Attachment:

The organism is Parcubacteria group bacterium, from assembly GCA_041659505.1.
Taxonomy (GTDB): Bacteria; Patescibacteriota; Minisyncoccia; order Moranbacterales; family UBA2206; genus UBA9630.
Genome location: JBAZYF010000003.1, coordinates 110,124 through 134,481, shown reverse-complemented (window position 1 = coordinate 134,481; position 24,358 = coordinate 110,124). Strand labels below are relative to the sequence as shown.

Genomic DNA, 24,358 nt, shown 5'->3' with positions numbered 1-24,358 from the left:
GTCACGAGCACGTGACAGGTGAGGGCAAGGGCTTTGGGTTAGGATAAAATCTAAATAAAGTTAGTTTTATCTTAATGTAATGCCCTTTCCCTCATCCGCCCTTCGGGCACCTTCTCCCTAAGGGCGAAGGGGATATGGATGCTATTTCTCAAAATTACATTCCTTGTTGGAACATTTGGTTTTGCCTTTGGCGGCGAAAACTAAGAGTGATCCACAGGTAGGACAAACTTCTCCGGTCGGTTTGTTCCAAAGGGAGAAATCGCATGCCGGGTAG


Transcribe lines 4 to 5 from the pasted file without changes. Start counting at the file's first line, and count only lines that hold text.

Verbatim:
Genomic DNA, 24,358 nt, shown 5'->3' with positions numbered 1-24,358 from the left:
GTCACGAGCACGTGACAGGTGAGGGCAAGGGCTTTGGGTTAGGATAAAATCTAAATAAAGTTAGTTTTATCTTAATGTAATGCCCTTTCCCTCATCCGCCCTTCGGGCACCTTCTCCCTAAGGGCGAAGGGGATATGGATGCTATTTCTCAAAATTACATTCCTTGTTGGAACATTTGGTTTTGCCTTTGGCGGCGAAAACTAAGAGTGATCCACAGGTAGGACAAACTTCTCCGGTCGGTTTGTTCCAAAGGGAGAAATCGCATGCCGGGTAG